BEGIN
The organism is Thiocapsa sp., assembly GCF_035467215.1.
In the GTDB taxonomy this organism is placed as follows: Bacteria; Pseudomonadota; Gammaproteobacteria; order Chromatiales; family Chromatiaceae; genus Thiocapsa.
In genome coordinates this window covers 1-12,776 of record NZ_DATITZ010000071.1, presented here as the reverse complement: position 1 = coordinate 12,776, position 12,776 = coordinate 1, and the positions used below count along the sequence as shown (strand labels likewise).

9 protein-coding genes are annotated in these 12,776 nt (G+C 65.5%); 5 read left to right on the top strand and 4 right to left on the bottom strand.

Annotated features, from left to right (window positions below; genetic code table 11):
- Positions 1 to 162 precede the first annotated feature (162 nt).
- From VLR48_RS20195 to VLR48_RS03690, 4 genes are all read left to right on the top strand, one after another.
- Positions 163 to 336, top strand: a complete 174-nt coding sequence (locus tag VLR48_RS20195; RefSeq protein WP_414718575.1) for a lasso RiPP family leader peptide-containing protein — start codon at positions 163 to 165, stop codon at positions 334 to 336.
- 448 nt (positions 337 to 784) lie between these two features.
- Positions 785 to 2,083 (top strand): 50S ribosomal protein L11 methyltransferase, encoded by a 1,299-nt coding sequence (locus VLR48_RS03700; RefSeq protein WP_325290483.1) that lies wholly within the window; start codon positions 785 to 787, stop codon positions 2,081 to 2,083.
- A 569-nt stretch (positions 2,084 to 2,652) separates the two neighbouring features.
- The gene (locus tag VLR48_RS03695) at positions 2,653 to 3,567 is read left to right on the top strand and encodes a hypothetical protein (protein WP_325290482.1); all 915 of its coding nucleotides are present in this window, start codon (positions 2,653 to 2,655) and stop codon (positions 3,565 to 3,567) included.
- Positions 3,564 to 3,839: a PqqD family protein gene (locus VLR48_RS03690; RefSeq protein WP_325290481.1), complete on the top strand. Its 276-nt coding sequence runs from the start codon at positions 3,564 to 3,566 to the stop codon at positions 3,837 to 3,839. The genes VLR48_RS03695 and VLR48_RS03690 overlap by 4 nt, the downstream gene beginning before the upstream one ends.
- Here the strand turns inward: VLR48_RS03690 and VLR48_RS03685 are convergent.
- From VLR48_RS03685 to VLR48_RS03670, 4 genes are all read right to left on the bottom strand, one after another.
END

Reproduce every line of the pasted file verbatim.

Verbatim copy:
The organism is Thiocapsa sp., assembly GCF_035467215.1.
In the GTDB taxonomy this organism is placed as follows: Bacteria; Pseudomonadota; Gammaproteobacteria; order Chromatiales; family Chromatiaceae; genus Thiocapsa.
In genome coordinates this window covers 1-12,776 of record NZ_DATITZ010000071.1, presented here as the reverse complement: position 1 = coordinate 12,776, position 12,776 = coordinate 1, and the positions used below count along the sequence as shown (strand labels likewise).

9 protein-coding genes are annotated in these 12,776 nt (G+C 65.5%); 5 read left to right on the top strand and 4 right to left on the bottom strand.

Annotated features, from left to right (window positions below; genetic code table 11):
- Positions 1 to 162 precede the first annotated feature (162 nt).
- From VLR48_RS20195 to VLR48_RS03690, 4 genes are all read left to right on the top strand, one after another.
- Positions 163 to 336, top strand: a complete 174-nt coding sequence (locus tag VLR48_RS20195; RefSeq protein WP_414718575.1) for a lasso RiPP family leader peptide-containing protein — start codon at positions 163 to 165, stop codon at positions 334 to 336.
- 448 nt (positions 337 to 784) lie between these two features.
- Positions 785 to 2,083 (top strand): 50S ribosomal protein L11 methyltransferase, encoded by a 1,299-nt coding sequence (locus VLR48_RS03700; RefSeq protein WP_325290483.1) that lies wholly within the window; start codon positions 785 to 787, stop codon positions 2,081 to 2,083.
- A 569-nt stretch (positions 2,084 to 2,652) separates the two neighbouring features.
- The gene (locus tag VLR48_RS03695) at positions 2,653 to 3,567 is read left to right on the top strand and encodes a hypothetical protein (protein WP_325290482.1); all 915 of its coding nucleotides are present in this window, start codon (positions 2,653 to 2,655) and stop codon (positions 3,565 to 3,567) included.
- Positions 3,564 to 3,839: a PqqD family protein gene (locus VLR48_RS03690; RefSeq protein WP_325290481.1), complete on the top strand. Its 276-nt coding sequence runs from the start codon at positions 3,564 to 3,566 to the stop codon at positions 3,837 to 3,839. The genes VLR48_RS03695 and VLR48_RS03690 overlap by 4 nt, the downstream gene beginning before the upstream one ends.
- Here the strand turns inward: VLR48_RS03690 and VLR48_RS03685 are convergent.
- From VLR48_RS03685 to VLR48_RS03670, 4 genes are all read right to left on the bottom strand, one after another.